Entertainment TV Wild, Wild Country: The unsettling Netflix documentary that has critics raving
Updated:

Wild, Wild Country: The unsettling Netflix documentary that has critics raving

wild wild country
Bhagwan Shree Rajneesh (left) and his orange-clad followers. Photo: Netflix
Share
Tweet Share Reddit Pin Email Comment

A new Netflix documentary series about a bizarre 1980s “sex cult” that took over a small town in Oregon in the United States is being praised for its riveting, comprehensive exploration of a disturbing and largely forgotten period of history.

Wild, Wild Country tells the twisted tale of Bhagwan Shree Rajneesh, also known as Osho or The Bhagwan, an Indian guru who travelled from India to the US in 1981 to purchase a ranch in Oregon’s Wasco County.

There, he worked to establish a utopian commune named ‘Rajneeshpuram’, where he preached values of open sexuality and harmony to his nearly 7000 followers, known as ‘Rajneeshees’, ‘neo-sannyasins’ or ‘orange people’ because of the marigold robes they wore.

They drove Rolls Royces, were famous for their noisy sex marathons and regularly held loud dynamic meditation sessions, where followers would scream and shout, often while naked.

The cult had followers all over the world, including in Australia, where Fremantle in Western Australia became a particular hub for Rajneesh devotees.

The six-part documentary zeroes in on the reverberations caused by the Oregon commune in the tiny neighbouring town of Antelope, where local ranchers were angered by the cult’s attempts to expand on the land.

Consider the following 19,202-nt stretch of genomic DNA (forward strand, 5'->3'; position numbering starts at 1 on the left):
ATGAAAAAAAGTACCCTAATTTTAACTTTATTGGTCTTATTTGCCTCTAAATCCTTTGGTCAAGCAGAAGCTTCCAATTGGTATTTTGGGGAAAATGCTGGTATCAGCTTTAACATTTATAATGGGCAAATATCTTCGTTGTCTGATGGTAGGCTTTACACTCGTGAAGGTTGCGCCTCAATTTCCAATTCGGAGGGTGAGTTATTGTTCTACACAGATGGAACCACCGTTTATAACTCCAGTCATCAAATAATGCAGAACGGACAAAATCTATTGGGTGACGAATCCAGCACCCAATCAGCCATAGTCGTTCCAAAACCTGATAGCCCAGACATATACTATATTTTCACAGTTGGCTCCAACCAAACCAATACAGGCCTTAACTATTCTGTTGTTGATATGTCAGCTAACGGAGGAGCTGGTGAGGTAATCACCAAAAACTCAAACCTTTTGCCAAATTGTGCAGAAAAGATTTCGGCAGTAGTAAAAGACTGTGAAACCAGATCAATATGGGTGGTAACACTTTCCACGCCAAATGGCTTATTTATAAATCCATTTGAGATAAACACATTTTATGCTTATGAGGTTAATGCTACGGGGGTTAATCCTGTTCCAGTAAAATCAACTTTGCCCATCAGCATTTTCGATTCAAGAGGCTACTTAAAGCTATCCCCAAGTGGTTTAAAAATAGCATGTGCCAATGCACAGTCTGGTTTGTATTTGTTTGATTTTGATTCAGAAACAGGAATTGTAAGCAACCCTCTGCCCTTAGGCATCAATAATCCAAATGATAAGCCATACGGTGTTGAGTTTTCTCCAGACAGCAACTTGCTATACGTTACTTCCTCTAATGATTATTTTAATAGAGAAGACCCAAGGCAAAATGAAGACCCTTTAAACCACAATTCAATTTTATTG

The problems intensified when Rajneesh’s vicious second-in-command, a woman named Ma Anand Sheela, went on a national PR offensive in an attempt to regain control of the situation using disturbing tactics.

Still alive today and featured heavily in the documentary, Sheela was allegedly behind the poisoning of entire grocery stores with salmonella in an effort to get non-commune members out of polling booths during a council election.

Unrelenting in her quest to spread the work of the cult, she famously said during an interview with 60 Minutes Australia – in response to complaints from locals in WA about the presence of the Rajneeshees – “tough titties”.

The group’s other alleged crimes ranged from arson, to illegal wiretapping, to attempted murder. Rajneesh was eventually deported from the United States, while Sheela, as government investigations intensified, fled to Switzerland, where she now runs nursing homes.

Ma Anand Sheela durig her national PR offensive on behalf of Rajneesh and the commune. Photo: Netflix

Directed by brothers Chapman and Maclain Way, the documentary relies heavily on home footage captured in the commune, but also on accounts from actual members of the commune.

One of them, an Australian woman named Jane Stork, recounts how she was captivated by Rajneesh’s teachings that drew her, her husband and her children away from their suburban existence in Perth to India, and then to the US.

A small, well-mannered woman, she later delivers the disturbing revelation she was enlisted to help murder the commune’s enemies because she was a “good shot”. Thankfully she never went through with it due to logistical challenges.

In a statement, the Way brothers said they were initially hesitant to broach the topic of the Rajneesh commune because of the way it had been reported on in the past.

“Our initial research left us with some trepidation – so much of the writings about the Rajneeshees referred to them as that ‘terrorist sex cult’,” the brothers said.

“Yet, as we began meeting former members, we found a collection of intelligent, highly accomplished, thoughtful people who had been passionately committed to creating a new model for an ideal society.

“But, we also quickly found that prejudice runs both ways. The Rajneeshees branded the people of Antelope as a group of backward, small-minded, intolerant, cowboy conservatives.”

Their venture has paid off, with reviewers praising the documentary as “jaw-dropping” (The Atlantic), “exhausting, gripping and wild” (The Hollywood Reporter), and “flat-out crazy” (Vulture).

Perhaps the most concerning side effect of the documentary is the emerging ‘Sheela fan club’, a group of social media users who bashfully admit they find the antics of the controversial figure somewhat impressive.

Comments
View Comments